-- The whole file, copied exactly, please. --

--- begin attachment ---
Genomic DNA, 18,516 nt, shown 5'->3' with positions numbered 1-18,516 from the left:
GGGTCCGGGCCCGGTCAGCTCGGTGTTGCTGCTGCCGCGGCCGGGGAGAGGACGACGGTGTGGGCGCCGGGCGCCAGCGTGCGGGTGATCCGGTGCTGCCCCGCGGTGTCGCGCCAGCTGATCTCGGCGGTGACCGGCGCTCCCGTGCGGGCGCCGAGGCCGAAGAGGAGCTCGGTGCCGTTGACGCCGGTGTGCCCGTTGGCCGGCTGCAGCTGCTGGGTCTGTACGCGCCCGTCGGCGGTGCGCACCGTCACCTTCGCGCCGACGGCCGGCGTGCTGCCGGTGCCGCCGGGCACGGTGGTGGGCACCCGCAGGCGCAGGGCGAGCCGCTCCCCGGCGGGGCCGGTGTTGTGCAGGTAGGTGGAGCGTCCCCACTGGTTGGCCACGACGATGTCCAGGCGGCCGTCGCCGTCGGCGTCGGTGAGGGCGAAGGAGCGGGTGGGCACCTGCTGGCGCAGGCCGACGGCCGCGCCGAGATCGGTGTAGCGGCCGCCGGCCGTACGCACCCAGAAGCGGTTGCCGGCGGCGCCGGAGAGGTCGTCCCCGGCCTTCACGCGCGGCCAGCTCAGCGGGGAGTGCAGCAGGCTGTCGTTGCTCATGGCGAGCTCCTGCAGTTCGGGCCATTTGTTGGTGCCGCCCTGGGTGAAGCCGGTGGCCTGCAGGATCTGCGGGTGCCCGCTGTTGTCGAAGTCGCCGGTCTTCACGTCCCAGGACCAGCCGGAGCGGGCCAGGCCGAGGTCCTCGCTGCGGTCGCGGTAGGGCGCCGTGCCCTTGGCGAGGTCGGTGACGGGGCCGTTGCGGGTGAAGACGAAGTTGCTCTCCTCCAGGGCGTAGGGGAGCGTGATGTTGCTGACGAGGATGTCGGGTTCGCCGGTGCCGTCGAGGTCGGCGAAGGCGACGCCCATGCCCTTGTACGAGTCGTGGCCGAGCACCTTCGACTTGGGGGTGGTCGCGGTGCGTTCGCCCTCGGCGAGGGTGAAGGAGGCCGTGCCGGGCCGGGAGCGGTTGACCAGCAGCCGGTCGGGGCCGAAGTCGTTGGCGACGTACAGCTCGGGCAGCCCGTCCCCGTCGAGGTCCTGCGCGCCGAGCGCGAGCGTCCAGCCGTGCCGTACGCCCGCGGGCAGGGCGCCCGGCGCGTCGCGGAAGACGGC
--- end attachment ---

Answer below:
Genomic DNA, 18,516 nt, shown 5'->3' with positions numbered 1-18,516 from the left:
GGGTCCGGGCCCGGTCAGCTCGGTGTTGCTGCTGCCGCGGCCGGGGAGAGGACGACGGTGTGGGCGCCGGGCGCCAGCGTGCGGGTGATCCGGTGCTGCCCCGCGGTGTCGCGCCAGCTGATCTCGGCGGTGACCGGCGCTCCCGTGCGGGCGCCGAGGCCGAAGAGGAGCTCGGTGCCGTTGACGCCGGTGTGCCCGTTGGCCGGCTGCAGCTGCTGGGTCTGTACGCGCCCGTCGGCGGTGCGCACCGTCACCTTCGCGCCGACGGCCGGCGTGCTGCCGGTGCCGCCGGGCACGGTGGTGGGCACCCGCAGGCGCAGGGCGAGCCGCTCCCCGGCGGGGCCGGTGTTGTGCAGGTAGGTGGAGCGTCCCCACTGGTTGGCCACGACGATGTCCAGGCGGCCGTCGCCGTCGGCGTCGGTGAGGGCGAAGGAGCGGGTGGGCACCTGCTGGCGCAGGCCGACGGCCGCGCCGAGATCGGTGTAGCGGCCGCCGGCCGTACGCACCCAGAAGCGGTTGCCGGCGGCGCCGGAGAGGTCGTCCCCGGCCTTCACGCGCGGCCAGCTCAGCGGGGAGTGCAGCAGGCTGTCGTTGCTCATGGCGAGCTCCTGCAGTTCGGGCCATTTGTTGGTGCCGCCCTGGGTGAAGCCGGTGGCCTGCAGGATCTGCGGGTGCCCGCTGTTGTCGAAGTCGCCGGTCTTCACGTCCCAGGACCAGCCGGAGCGGGCCAGGCCGAGGTCCTCGCTGCGGTCGCGGTAGGGCGCCGTGCCCTTGGCGAGGTCGGTGACGGGGCCGTTGCGGGTGAAGACGAAGTTGCTCTCCTCCAGGGCGTAGGGGAGCGTGATGTTGCTGACGAGGATGTCGGGTTCGCCGGTGCCGTCGAGGTCGGCGAAGGCGACGCCCATGCCCTTGTACGAGTCGTGGCCGAGCACCTTCGACTTGGGGGTGGTCGCGGTGCGTTCGCCCTCGGCGAGGGTGAAGGAGGCCGTGCCGGGCCGGGAGCGGTTGACCAGCAGCCGGTCGGGGCCGAAGTCGTTGGCGACGTACAGCTCGGGCAGCCCGTCCCCGTCGAGGTCCTGCGCGCCGAGCGCGAGCGTCCAGCCGTGCCGTACGCCCGCGGGCAGGGCGCCCGGCGCGTCGCGGAAGACGGC